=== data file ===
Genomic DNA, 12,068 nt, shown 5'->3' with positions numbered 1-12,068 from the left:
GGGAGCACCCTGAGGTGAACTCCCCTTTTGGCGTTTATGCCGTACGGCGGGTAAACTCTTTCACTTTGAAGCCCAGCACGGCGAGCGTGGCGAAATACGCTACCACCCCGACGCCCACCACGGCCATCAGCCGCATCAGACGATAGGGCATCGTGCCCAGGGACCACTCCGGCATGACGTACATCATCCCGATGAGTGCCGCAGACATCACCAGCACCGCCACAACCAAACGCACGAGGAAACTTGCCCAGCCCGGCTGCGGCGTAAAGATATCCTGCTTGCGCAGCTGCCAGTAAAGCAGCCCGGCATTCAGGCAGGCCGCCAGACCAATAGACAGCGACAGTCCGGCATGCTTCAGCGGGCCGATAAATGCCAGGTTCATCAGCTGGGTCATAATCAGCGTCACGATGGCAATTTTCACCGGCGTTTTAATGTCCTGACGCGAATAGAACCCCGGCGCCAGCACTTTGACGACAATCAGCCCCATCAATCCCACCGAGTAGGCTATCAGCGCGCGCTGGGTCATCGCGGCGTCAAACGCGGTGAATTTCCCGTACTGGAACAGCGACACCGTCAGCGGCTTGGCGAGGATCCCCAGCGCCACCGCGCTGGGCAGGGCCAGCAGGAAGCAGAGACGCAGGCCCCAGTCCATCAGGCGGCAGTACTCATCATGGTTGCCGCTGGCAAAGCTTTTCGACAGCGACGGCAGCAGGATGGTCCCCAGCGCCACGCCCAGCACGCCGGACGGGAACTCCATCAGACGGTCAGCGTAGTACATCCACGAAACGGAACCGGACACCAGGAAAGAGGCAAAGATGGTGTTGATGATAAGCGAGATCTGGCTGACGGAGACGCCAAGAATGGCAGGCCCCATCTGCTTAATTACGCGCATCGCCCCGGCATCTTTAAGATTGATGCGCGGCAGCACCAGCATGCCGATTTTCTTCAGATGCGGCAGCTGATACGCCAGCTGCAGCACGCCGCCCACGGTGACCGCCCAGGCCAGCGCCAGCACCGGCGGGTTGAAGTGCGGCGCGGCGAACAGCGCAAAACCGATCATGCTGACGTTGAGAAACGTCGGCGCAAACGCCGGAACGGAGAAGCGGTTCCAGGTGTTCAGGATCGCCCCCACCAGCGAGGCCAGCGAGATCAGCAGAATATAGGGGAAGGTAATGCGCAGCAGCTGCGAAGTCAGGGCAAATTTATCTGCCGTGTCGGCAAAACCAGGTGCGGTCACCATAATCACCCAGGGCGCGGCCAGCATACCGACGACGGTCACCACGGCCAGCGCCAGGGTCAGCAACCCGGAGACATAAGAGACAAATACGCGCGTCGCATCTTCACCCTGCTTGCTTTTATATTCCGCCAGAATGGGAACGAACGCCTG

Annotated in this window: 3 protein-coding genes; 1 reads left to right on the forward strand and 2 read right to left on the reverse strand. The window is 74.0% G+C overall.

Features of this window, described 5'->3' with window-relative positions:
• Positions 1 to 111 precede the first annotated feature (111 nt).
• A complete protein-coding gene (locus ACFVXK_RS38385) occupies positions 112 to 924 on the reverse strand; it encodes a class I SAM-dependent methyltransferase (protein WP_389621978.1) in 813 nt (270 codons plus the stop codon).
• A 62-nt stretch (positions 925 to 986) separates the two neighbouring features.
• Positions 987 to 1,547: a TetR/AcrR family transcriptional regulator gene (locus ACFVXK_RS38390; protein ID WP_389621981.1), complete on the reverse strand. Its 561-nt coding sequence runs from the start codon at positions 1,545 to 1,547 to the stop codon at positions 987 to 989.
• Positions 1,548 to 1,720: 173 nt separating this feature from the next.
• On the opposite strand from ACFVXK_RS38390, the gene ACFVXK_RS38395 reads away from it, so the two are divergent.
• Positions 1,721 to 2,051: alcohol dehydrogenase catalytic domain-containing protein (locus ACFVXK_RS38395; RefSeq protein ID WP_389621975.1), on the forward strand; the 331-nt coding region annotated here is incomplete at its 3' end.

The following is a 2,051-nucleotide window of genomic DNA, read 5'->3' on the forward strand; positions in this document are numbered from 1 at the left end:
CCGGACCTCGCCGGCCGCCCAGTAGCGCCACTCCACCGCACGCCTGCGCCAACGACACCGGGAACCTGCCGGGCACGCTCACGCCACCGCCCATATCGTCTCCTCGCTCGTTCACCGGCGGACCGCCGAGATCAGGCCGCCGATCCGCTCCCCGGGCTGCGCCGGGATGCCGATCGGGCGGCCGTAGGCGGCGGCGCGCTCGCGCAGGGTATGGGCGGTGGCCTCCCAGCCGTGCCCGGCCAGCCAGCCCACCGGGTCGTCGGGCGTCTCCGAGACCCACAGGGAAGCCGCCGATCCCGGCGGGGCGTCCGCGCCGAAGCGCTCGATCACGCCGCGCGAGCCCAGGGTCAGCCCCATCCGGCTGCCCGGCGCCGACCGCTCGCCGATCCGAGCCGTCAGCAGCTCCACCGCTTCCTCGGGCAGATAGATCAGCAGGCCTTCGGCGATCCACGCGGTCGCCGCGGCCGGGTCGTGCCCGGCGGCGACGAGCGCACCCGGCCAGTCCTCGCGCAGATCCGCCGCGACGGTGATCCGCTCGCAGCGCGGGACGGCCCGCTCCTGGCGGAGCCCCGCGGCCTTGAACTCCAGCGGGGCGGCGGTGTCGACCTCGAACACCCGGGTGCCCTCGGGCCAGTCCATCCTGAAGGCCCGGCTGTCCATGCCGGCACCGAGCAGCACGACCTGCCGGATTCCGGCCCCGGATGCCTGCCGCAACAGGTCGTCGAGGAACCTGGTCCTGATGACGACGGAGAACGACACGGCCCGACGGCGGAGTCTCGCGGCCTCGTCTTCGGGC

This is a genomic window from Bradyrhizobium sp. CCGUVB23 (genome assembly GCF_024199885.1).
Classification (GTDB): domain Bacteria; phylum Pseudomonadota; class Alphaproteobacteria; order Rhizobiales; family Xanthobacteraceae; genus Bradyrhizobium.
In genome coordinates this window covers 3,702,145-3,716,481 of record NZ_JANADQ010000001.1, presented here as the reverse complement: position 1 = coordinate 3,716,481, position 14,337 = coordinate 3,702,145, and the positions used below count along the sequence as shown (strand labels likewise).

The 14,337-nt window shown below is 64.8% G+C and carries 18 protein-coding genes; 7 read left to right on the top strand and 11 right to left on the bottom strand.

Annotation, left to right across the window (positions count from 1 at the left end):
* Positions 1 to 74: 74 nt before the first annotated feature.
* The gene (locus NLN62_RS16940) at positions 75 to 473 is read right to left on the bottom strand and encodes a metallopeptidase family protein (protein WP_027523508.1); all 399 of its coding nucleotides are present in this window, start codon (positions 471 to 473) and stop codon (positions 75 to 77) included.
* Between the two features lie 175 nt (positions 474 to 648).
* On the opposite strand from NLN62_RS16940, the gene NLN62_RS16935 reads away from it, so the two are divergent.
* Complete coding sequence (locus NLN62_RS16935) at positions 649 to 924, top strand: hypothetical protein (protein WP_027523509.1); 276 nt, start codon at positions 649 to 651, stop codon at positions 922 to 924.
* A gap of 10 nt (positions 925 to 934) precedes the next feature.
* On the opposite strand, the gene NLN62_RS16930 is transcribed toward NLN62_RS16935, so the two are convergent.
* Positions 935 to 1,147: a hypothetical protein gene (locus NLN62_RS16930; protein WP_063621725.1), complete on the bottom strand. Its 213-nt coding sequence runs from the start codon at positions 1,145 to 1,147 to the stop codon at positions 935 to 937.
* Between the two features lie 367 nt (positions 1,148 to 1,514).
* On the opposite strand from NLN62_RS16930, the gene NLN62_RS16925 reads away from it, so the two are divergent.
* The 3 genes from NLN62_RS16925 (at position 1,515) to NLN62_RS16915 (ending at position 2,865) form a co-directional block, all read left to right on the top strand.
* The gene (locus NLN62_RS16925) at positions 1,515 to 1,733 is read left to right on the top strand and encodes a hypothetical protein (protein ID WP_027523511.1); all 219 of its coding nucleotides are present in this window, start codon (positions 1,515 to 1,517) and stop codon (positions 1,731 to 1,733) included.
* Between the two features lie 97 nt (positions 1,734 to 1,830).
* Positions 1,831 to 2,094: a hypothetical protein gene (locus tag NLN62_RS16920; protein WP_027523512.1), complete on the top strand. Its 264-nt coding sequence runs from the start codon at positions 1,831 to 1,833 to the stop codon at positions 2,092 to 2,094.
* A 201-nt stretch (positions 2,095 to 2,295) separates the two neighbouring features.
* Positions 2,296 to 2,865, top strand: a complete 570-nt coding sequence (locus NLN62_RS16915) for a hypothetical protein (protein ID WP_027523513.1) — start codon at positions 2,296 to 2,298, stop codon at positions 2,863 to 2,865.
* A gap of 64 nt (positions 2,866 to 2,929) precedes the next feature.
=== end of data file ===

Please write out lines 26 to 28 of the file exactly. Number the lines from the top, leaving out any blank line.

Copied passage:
* Positions 935 to 1,147: a hypothetical protein gene (locus NLN62_RS16930; protein WP_063621725.1), complete on the bottom strand. Its 213-nt coding sequence runs from the start codon at positions 1,145 to 1,147 to the stop codon at positions 935 to 937.
* Between the two features lie 367 nt (positions 1,148 to 1,514).
* On the opposite strand from NLN62_RS16930, the gene NLN62_RS16925 reads away from it, so the two are divergent.